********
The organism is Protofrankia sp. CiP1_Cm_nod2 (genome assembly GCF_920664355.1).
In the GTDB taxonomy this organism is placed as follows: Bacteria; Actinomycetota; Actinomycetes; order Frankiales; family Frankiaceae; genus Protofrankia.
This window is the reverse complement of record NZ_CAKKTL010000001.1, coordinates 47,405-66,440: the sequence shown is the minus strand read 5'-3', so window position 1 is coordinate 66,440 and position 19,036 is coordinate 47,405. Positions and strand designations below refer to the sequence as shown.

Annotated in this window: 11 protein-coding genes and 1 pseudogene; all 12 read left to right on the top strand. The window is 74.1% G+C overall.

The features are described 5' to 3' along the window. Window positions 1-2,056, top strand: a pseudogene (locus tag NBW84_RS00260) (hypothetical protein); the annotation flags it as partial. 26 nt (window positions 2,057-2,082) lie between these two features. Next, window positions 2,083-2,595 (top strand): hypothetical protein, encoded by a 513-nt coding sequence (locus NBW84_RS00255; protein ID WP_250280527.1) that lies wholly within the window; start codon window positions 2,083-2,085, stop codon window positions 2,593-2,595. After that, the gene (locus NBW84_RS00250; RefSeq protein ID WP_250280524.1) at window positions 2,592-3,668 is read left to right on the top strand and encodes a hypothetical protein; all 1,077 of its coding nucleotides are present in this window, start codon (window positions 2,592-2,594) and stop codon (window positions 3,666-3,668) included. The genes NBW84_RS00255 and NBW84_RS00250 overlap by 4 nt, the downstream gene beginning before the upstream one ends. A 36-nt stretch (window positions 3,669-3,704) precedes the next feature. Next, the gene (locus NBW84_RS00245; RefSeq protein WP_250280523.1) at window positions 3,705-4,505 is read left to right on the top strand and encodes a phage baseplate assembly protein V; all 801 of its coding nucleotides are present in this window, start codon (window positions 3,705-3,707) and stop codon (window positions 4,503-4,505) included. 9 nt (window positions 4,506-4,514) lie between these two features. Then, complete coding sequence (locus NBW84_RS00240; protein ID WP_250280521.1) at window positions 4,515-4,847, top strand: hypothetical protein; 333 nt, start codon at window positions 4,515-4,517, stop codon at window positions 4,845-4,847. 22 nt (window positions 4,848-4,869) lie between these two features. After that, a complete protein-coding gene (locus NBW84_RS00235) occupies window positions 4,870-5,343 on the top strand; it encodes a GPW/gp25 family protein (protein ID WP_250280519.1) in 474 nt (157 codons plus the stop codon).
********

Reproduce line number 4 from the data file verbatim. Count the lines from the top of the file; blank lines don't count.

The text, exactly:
Annotated in this window: 11 protein-coding genes and 1 pseudogene; all 12 read left to right on the top strand. The window is 74.1% G+C overall.